Friday, December 20, 2013
Book Review: Brain on Fire by Susan Cahalan
Author: Susan Cahalan
Enjoyment Rating: ***
This book would be rated: PG-13 for language
Susan Cahalan is a 24-year-old journalist for The New York Post, just getting started in her career and in her relationship with her boyfriend, when she starts to act strange. One day her hand is numb. Then she's feeling grumpy and paranoid. Then she loses her appetite and can't sleep. She goes to doctors who tell her it's nothing or prescribe anti-anxiety drugs that don't begin to touch the problem. Pretty soon, she can't form coherent sentences and is lashing out at the people closest to her. When things finally reach a breaking point and she's admitted to NYU hospital after having seizures, she's finally diagnosed with a rare autoimmune disease which, if untreated, can basically destroy the brain and leave patients greatly diminished.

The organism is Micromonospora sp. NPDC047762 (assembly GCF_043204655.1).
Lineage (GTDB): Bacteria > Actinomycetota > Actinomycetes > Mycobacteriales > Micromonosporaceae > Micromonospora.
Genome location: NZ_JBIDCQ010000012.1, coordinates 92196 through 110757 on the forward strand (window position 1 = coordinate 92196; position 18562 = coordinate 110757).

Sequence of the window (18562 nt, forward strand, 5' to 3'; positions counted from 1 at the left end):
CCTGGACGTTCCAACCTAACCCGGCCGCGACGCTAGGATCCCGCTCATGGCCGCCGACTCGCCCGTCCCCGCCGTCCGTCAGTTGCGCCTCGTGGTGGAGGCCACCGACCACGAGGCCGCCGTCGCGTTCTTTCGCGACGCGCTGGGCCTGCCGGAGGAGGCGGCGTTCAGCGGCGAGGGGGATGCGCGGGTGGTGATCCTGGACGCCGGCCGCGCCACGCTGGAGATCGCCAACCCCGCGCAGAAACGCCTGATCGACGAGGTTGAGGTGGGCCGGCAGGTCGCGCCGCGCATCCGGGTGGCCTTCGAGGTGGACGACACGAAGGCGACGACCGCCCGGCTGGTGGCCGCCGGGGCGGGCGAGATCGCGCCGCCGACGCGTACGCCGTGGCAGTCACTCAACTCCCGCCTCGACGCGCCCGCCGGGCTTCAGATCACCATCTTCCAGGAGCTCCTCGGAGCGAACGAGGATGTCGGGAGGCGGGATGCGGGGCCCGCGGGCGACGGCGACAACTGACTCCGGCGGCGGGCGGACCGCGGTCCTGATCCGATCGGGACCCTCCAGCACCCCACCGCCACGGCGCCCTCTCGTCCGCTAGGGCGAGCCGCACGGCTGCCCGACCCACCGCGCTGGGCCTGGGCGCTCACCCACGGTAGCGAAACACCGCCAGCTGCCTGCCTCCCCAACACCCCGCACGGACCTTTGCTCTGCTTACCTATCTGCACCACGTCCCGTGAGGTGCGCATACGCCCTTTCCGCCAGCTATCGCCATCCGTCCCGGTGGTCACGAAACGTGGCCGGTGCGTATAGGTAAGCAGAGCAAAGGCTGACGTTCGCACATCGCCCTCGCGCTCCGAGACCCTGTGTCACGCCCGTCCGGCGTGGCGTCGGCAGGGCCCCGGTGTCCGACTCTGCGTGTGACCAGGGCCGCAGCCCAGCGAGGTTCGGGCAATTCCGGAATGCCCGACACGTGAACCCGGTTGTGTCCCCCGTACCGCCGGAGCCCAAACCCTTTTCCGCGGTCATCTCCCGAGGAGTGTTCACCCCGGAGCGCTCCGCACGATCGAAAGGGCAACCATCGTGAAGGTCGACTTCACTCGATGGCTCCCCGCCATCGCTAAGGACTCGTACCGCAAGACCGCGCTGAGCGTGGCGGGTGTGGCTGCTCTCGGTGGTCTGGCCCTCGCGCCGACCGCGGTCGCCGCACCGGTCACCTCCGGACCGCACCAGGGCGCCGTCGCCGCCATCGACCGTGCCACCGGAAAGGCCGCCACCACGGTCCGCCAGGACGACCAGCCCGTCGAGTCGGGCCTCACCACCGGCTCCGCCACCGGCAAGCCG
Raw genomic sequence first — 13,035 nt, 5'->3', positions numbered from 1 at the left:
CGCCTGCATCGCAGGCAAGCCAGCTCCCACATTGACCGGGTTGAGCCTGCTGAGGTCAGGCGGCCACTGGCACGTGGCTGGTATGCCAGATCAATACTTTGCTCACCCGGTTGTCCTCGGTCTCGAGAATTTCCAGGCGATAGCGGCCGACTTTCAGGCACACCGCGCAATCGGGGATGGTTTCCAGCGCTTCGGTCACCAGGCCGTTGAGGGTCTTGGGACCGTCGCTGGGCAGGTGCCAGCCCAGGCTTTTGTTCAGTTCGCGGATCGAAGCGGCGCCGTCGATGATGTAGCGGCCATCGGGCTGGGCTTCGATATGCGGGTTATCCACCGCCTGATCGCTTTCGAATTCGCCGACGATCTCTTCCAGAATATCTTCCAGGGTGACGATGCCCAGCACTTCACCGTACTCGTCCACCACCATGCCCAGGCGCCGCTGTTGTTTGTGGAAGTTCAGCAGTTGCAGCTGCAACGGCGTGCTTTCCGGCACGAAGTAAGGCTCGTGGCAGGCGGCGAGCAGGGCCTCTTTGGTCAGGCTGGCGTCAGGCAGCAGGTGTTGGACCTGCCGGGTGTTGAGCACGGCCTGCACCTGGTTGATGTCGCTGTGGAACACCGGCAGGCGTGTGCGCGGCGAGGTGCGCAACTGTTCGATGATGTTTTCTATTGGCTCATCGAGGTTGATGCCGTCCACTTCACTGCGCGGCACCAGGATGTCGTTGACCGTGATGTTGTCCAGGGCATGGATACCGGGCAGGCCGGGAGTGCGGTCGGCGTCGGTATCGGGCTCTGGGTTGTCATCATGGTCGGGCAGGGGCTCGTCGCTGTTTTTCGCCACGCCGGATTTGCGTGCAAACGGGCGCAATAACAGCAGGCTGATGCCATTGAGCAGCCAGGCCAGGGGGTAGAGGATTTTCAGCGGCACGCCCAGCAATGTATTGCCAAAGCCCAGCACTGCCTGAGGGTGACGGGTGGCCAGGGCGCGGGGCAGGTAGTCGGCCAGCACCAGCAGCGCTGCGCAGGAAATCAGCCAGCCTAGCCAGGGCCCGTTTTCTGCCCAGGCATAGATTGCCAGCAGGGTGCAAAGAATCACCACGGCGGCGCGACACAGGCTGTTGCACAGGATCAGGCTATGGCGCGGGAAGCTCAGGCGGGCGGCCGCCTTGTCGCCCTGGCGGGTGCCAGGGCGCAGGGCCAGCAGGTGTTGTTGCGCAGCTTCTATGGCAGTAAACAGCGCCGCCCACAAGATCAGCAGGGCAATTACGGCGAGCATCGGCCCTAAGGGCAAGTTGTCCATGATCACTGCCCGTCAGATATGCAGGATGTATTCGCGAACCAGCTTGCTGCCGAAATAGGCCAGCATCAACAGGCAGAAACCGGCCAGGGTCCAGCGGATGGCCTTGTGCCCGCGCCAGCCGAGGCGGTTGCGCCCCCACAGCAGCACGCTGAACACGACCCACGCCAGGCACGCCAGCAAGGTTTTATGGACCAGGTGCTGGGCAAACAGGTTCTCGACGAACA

What's amazing to me about Brain on Fire is the way that Cahalan has to go back through the darkest, fuzziest, stupidest part of her life in order to reconstruct the events surrounding her illness, and that she's able to do this as she's coming out of the illness, maybe even as a way to help herself heal from the ordeal she's been through. While we're very familiar with medical dramas where a brilliant doctor diagnoses a rare disease, it's much less common to see the progress of that disease from a patient's perspective, and that's where I think Brain on Fire finds its niche.